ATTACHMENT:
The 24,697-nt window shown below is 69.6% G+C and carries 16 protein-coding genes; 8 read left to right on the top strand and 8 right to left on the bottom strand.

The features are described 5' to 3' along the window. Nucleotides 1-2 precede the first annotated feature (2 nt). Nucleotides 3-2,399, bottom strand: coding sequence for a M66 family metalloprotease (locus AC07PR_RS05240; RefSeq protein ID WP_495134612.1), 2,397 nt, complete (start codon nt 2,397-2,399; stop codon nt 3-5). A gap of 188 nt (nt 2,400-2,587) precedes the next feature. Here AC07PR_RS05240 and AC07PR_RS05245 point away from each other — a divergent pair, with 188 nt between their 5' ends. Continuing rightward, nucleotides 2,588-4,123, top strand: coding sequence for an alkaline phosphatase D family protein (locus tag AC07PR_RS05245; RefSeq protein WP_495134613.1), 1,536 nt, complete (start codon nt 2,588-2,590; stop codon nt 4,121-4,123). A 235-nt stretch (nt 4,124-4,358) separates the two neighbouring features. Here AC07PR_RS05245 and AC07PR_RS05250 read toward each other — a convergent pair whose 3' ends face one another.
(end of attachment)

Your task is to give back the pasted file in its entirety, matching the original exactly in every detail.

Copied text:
The 24,697-nt window shown below is 69.6% G+C and carries 16 protein-coding genes; 8 read left to right on the top strand and 8 right to left on the bottom strand.

The features are described 5' to 3' along the window. Nucleotides 1-2 precede the first annotated feature (2 nt). Nucleotides 3-2,399, bottom strand: coding sequence for a M66 family metalloprotease (locus AC07PR_RS05240; RefSeq protein ID WP_495134612.1), 2,397 nt, complete (start codon nt 2,397-2,399; stop codon nt 3-5). A gap of 188 nt (nt 2,400-2,587) precedes the next feature. Here AC07PR_RS05240 and AC07PR_RS05245 point away from each other — a divergent pair, with 188 nt between their 5' ends. Continuing rightward, nucleotides 2,588-4,123, top strand: coding sequence for an alkaline phosphatase D family protein (locus tag AC07PR_RS05245; RefSeq protein WP_495134613.1), 1,536 nt, complete (start codon nt 2,588-2,590; stop codon nt 4,121-4,123). A 235-nt stretch (nt 4,124-4,358) separates the two neighbouring features. Here AC07PR_RS05245 and AC07PR_RS05250 read toward each other — a convergent pair whose 3' ends face one another.